Key's Start In Jeopardy Because Of Neck Stiffness

ORIOLES NOTEBOOK

Pitcher Would Switch Assignments With Erickson

April 25, 1997|By Joe Strauss and Roch Kubatko | Joe Strauss and Roch Kubatko,SUN STAFF

The Orioles' training room removed its outfielders-only sign yesterday.

Jimmy Key's start tonight is in jeopardy after the left-hander reported waking yesterday morning with neck stiffness.

Key, 3-0 in his first four starts, would switch assignments with tomorrow's scheduled starter, Scott Erickson, if the condition persists. Key spent several hours receiving treatment for the stiffness before last night's game.

"It's not an issue right now. Not until I can't pitch. I'm receiving treatment and I hope I'll be OK for [tonight]. We'll just have to wait and see," said Key.

If the pitchers are flopped, Erickson would become the first starter to appear on short rest this year. He suffered a 4-2 loss to the Red Sox on Monday in which he surrendered four runs (three earned) in 5 1/3 innings.

Reboulet back at second

Despite fouling a pitch off his left ankle Wednesday night, Jeff Reboulet was back in last night's lineup at a more familiar position.

Given a rare start at shortstop to spell slumping Mike Bordick, Reboulet endured a tough night against the Chicago White Sox. He was nearly forced from the game in the second inning after taking a shot just above his left ankle. Reboulet remained down for several minutes, then hobbled to his feet. The area swelled immediately, prompting Bordick to remove his jacket in anticipation of entering the game. Reboulet remained, going 0-for-4 with a strikeout.

"It wasn't a great night but I survived it," said Reboulet, who was given last night's start to afford Roberto Alomar's left ankle some down time. "For a minute, I thought it was broken but [trainer] Richie [Bancells] said it hit high enough that it would have had to break the big bone."

Reboulet's ankle was fitted with a U-shaped protective guard. Meanwhile, the area is a deep shade of black and blue.

"If it happens again [without the guard], I'm in trouble," he said.

Johnson backs Coppinger

Rocky Coppinger's rough ride through 2 2/3 innings did not diminish manager Davey Johnson's faith in his No. 4 starter. However, it may delay his next start. Coppinger walked six and allowed six earned runs but received no decision in a 10-inning, 11-9 loss to the White Sox.

Reminded of the pitcher's stay on the disabled list with shoulder inflammation, Johnson played down the possibility of Coppinger still pitching with pain.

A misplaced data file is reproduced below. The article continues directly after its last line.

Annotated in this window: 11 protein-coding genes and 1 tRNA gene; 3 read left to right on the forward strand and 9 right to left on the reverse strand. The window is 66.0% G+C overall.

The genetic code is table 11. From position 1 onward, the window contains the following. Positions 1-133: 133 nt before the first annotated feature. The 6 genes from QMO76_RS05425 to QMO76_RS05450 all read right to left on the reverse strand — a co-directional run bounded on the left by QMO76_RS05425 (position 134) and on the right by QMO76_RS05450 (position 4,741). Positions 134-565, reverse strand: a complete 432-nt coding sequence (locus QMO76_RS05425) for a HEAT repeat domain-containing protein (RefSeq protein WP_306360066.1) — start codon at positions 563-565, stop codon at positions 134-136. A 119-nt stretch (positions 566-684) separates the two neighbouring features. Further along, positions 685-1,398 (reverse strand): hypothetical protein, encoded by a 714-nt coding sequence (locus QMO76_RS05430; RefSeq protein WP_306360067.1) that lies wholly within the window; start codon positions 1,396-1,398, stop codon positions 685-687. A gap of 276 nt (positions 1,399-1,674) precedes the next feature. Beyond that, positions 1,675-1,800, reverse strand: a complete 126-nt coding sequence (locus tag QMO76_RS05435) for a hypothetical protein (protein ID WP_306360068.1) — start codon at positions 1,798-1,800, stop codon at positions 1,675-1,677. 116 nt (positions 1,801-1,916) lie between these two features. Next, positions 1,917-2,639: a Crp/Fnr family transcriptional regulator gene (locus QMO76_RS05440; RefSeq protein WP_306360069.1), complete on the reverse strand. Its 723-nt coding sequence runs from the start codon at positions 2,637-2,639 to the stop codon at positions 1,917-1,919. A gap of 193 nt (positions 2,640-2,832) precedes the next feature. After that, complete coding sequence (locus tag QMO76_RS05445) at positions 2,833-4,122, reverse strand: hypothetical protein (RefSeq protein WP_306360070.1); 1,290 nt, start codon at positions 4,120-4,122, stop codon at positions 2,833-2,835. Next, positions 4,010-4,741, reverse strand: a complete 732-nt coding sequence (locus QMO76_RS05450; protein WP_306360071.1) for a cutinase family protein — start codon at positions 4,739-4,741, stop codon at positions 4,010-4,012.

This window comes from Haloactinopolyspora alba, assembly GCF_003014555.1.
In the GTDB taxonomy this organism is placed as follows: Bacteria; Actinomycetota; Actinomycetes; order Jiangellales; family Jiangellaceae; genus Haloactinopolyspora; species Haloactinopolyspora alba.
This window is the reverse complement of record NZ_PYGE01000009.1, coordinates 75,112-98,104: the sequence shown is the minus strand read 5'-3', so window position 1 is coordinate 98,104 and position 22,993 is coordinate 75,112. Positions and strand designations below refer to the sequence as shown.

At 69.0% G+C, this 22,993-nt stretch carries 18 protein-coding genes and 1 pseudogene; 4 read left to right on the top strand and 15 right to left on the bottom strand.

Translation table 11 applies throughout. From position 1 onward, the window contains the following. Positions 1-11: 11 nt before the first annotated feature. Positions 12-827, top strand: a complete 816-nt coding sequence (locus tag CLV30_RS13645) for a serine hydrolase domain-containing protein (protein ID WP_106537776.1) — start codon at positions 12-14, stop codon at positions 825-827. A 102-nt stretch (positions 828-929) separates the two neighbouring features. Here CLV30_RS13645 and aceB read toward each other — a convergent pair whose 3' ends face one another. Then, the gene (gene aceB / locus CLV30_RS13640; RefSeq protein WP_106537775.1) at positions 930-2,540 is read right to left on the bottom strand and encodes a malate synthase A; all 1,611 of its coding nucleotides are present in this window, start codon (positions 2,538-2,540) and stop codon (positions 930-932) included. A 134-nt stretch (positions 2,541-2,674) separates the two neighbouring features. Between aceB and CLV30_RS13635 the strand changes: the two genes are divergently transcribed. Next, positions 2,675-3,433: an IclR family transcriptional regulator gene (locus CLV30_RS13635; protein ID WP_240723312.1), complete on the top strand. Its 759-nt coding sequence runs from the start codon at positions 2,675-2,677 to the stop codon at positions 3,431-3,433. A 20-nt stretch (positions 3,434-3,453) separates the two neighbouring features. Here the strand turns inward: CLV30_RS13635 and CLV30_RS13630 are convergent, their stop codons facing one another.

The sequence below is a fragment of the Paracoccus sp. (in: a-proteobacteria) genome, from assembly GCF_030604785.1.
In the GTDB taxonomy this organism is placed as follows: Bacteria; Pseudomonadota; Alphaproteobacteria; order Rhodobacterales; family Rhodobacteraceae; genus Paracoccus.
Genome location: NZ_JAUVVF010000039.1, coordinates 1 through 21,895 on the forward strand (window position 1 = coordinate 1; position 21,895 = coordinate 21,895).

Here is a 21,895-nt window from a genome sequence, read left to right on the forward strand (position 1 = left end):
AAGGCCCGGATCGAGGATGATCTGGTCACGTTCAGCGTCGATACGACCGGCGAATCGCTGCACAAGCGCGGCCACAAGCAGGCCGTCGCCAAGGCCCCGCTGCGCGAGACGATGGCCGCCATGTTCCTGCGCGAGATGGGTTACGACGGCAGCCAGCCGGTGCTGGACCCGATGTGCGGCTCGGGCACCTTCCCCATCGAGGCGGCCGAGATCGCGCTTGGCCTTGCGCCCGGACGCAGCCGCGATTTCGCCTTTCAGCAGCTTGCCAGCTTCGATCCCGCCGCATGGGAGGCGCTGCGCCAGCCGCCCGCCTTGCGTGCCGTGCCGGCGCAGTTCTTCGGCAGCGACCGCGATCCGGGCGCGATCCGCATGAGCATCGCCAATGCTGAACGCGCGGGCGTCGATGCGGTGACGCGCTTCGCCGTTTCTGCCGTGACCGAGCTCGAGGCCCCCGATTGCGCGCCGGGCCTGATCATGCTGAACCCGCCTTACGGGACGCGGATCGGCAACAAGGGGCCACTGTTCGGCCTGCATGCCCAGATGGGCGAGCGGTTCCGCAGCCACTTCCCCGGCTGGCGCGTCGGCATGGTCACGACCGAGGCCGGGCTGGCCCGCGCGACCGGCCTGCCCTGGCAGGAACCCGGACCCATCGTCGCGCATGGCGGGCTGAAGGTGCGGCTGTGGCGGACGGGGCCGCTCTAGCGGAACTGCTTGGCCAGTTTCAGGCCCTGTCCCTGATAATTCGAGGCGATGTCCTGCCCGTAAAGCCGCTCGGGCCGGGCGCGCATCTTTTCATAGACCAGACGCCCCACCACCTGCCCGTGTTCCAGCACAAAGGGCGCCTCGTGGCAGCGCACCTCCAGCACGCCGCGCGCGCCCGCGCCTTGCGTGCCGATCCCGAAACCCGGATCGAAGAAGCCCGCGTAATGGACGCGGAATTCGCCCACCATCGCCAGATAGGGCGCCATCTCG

"He just looked like he was overtrying. I mean, he was really overtrying. He was overthrowing. I thought it was just bad pitch selection on the home runs, besides the location. And then after that, he just started overthrowing," said Johnson. "Rocky's such a competitor and so intense, and he's still very young as a pitcher."

"He just kept battling everything. He never got into any type of rhythm. He never got ahead of anybody."

Coppinger's next start is uncertain. The Orioles receive a day off Monday before heading to Minnesota for a three-game series. Johnson could either start Coppinger on Tuesday or push him back to a May 3 home game against the Oakland A's.

Improvement for Surhoff

Left fielder B. J. Surhoff felt his injured left groin muscle had improved significantly, further diminishing the chances that the team's insurance policy, Tony Tarasco, would be added to the 25-man roster.

Surhoff hit off a batting tee but has yet to run since suffering the pull in the seventh Tuesday. He will undergo further testing by team trainers the next two days.

If such assurances can't be made, the club can disable Surhoff retroactive to April 23. "I really haven't tested it yet. I'm just taking little steps right now," said Surhoff."

Shawn Boskie, who came north as the Orioles' fifth starter but since has been relegated to the bullpen, attributed Wednesday's poor outing against the Chicago White Sox mostly to a lack of command on his fastball.

Boskie, who signed as a free agent in December, allowed three runs and eight hits in 3 1/3 innings, lifting his ERA to 11.91.

"One of my strengths is pretty good command on my fastball. When I don't have it, I'm not going to blow guys out of the water. But I've been doing this long enough that I'll get it," he said.

"The team is playing well, so I'm not the focus, which is good. When a team is losing, then people start looking at who's struggling."

Mike Johnson gets chance

Reliever Mike Johnson made his major-league debut in Texas on April 6, then waited patiently for his next opportunity.

And waited.

The Rule 5 draftee finally got into another game Wednesday, throwing a scoreless seventh inning. The first batter he faced, Ron Karkovice, flied out to deep left, and Ozzie Guillen drew a walk. But Johnson struck out Ray Durham and retired Tony Phillips on a fly ball.

The Orioles scored five runs in the bottom of the inning to tie the game, and Davey Johnson called upon veteran Terry Mathews. Mike Johnson's stay was brief, but satisfying.

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